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When Transparency Goes Too Far

When Transparency Goes Too Far post image

My phone rang, “Karin I’ve just been told there’s going to be a restructure and significant downsizing. My team may or not be impacted. I have NO additional information, just that it will be months before all the dust settles.”

Now, if you’ve been following my writing for any period of time you know I’m the poster child for  transparency. I believe strongly in telling the truth, avoiding spin, and never making crap up.

But frankly the above scenario is a clear example of TMI. Too Much Information.

It’s too much information, precisely because there was not enough information. All my client received was enough insight to cause stress, uncertainty and disruption.

I see examples of pre-mature disclosure wreaking havoc all the time.

Yes. Transparency goes a long way in building trust.

At the same time, over-disclosure can send your team off the deep-end worrying about all kinds of issues for which they have no control.

If you’re like most managers there are times you didn’t shared enough and your team made crap up, and there are times you said too much and your team freaked out.

Questions to Consider When Deciding How Much To Communicate

Here are a few important questions to consider when determining how much to communicate.

  • Have I been told the information is proprietary? As long as nothing unethical is going on, when your boss asks you not share, don’t share. If you don’t understand why the information is sensitive, ask. Even those who seem to appreciate your bringing them in to the inner circle, will wonder if they can trust you with sensitive information moving forward.
  • What is my motive for sharing this information? If it’s to assuage your guilt or to have someone to commiserate in your stress you’re probably getting ready to share too much.
  • Does my team need this information to make informed decisions?

If you’re team is going down a path that this new information will derail, it’s important to share what you can or to slow them down.

  • Will having this information make it easier more difficult for the team to do their work effectively? One of your biggest roles as a manager is to remove roadblocks and grease the skids for success, that includes sharing the right amount of information to support the team in doing their work without creating unnecessary distractions.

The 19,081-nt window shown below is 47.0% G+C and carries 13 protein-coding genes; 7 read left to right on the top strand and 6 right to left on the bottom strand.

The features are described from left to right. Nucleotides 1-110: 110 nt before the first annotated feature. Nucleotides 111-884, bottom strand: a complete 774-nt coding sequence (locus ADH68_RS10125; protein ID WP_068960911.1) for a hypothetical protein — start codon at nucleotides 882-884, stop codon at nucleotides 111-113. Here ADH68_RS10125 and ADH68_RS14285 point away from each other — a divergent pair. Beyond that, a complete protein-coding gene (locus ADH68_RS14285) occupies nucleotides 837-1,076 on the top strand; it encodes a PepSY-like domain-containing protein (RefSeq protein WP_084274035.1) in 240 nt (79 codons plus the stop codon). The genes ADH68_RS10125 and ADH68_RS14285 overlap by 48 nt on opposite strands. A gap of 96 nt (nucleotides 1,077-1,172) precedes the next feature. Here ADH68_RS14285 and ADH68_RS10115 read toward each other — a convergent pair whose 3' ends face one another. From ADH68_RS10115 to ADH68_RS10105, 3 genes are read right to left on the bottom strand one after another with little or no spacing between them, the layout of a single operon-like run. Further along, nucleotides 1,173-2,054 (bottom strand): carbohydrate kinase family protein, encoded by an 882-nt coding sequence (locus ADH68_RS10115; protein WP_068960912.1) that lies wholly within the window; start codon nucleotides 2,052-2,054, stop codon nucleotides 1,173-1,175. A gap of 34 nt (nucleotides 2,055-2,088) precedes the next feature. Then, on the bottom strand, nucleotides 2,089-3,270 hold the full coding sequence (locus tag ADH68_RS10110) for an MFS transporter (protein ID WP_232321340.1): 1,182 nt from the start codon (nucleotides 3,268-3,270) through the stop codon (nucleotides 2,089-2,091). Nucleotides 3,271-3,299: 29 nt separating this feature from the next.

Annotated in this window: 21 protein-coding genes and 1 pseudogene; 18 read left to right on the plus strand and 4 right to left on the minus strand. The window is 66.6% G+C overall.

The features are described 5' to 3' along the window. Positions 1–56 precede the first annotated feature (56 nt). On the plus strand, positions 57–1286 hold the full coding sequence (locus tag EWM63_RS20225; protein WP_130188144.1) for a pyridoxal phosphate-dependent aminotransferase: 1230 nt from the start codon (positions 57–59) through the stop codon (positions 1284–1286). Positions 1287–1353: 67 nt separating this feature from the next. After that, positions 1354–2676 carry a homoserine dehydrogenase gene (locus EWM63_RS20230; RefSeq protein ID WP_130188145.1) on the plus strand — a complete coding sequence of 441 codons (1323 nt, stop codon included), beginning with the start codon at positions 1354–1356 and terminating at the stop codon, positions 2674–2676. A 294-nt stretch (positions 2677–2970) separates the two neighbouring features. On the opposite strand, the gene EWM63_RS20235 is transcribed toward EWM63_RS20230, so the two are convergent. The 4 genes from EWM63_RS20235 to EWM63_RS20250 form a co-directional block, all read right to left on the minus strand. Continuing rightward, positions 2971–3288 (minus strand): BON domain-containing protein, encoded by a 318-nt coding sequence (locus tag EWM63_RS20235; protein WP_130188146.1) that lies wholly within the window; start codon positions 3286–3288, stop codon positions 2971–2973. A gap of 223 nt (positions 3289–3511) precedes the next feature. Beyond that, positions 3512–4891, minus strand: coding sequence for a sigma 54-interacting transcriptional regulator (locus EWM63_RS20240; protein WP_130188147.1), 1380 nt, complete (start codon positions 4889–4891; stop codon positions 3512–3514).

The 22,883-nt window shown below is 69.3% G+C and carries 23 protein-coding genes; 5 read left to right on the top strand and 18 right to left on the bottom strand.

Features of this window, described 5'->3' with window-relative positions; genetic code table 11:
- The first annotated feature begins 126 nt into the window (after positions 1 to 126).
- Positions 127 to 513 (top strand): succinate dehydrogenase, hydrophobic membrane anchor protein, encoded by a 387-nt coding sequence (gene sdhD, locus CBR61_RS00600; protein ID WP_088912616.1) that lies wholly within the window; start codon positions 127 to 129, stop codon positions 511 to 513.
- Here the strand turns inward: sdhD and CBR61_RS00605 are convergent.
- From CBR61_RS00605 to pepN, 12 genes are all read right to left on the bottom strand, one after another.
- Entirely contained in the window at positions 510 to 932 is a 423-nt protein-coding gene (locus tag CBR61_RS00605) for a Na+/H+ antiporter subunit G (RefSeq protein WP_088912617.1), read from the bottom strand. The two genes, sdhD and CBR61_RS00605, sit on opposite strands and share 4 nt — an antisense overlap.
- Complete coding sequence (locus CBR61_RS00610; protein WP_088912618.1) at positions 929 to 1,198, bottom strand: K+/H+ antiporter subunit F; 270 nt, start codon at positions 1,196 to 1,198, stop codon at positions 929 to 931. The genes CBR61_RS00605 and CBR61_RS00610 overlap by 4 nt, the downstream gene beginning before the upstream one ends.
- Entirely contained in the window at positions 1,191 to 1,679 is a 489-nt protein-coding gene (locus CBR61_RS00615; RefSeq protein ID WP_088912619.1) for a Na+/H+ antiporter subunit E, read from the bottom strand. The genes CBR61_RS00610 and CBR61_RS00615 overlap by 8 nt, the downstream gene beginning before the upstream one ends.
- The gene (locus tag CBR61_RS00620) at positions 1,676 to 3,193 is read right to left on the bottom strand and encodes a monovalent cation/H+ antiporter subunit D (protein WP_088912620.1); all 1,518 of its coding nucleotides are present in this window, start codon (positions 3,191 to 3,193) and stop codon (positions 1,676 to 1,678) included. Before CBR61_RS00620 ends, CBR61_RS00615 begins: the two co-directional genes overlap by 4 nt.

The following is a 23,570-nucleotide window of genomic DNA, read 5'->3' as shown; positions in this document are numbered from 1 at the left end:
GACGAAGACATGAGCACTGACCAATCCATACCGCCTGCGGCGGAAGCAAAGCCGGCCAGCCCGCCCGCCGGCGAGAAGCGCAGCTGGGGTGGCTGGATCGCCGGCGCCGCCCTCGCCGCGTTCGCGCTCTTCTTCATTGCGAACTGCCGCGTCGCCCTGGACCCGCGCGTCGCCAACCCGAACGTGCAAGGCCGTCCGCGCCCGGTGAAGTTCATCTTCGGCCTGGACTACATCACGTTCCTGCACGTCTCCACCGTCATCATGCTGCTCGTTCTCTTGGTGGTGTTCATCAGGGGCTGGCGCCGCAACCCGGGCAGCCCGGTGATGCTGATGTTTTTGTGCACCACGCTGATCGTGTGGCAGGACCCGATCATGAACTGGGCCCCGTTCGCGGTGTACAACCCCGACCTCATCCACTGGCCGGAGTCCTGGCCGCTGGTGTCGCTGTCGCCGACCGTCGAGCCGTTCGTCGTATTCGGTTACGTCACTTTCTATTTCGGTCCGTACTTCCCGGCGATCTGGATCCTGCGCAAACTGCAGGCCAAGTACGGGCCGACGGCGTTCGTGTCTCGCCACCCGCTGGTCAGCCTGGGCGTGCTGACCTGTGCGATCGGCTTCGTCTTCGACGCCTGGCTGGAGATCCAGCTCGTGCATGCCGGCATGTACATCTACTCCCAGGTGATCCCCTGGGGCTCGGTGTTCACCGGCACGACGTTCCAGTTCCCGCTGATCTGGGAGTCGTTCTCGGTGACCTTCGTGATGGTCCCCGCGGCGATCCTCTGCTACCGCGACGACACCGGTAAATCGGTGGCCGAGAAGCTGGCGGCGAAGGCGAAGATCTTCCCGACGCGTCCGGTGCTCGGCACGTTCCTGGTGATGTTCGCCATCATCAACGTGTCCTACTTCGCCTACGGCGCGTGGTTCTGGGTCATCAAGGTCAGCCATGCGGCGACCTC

The Winning Well Tour Continues

Winning Well Book SigningThis week, the Winning Well tour stopped in CA for the ICMI conference. We would love to speak to your organization or work with your team. Please call me at 443 750 1249 to learn more.

 

 

 

Your turn. Is there such a thing as too much transparency?
Filed Under:   winning well
 
 
Karin Hurt
Karin Hurt
Karin Hurt helps leaders around the world achieve breakthrough results, without losing their soul. A former Verizon Wireless executive, she has over two decades of experience in sales, customer service, and HR. She was recently named on Inc's list of 100 Great Leadership Speakers, AMA's 50 Leaders to Watch in 2015, & Top Thought Leader in Trust by Trust Across America. She’s the author of 2 books: Winning Well: A Manager's Guide to Getting Results-Without Losing Your Soul and Overcoming an Imperfect Boss.
 

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What People Are Saying

Greg Marcus   |   13 May 2016   |   Reply

Hi Karin,

Absolutely there can be too much transparency, just as there can be too much Truth. If the Truth you are going to tell is going to hurt someone else, unless there is an even bigger positive, it is best not to say anything. You list some very good rules of thumb for when to speak and when to stay quiet about information.

Karin Hurt   |   16 May 2016   |   Reply

Hi Greg,
Great to hear from you. You add a very important point here about not saying words that harm. Thank you!

zafarmanzoor   |   14 May 2016   |   Reply

Excellent points to remember indeed by the extraordinary performers.
I appreciate this unique post – Karin.
Excess of everything (information) is bad – not required.
Nevertheless for high performance teams, sharing of necessary & relevant corporate information (by the Sr. Management) is essential.
It is a age of “communications”.
Regards,
Zafarmanzoor.
Sr. Executive, FFC, Pakistan.

Karin Hurt   |   16 May 2016   |   Reply

Zaformanzoor,
I totally agree with you! I am certainly not advocating for holding back important information. So glad you have you sharing your insights from Pakistan! Thank you.

Liz Guthridge   |   14 May 2016   |   Reply

Hi Karin, I agree and I also appreciate transparency. However if something is interesting but not useful, you need to pause before sharing. Information without action can be clutter for the brain.

Great post!

Karin Hurt   |   17 May 2016   |   Reply

Liz, Thanks so much! I love that lens… “interesting but not useful.” Great add.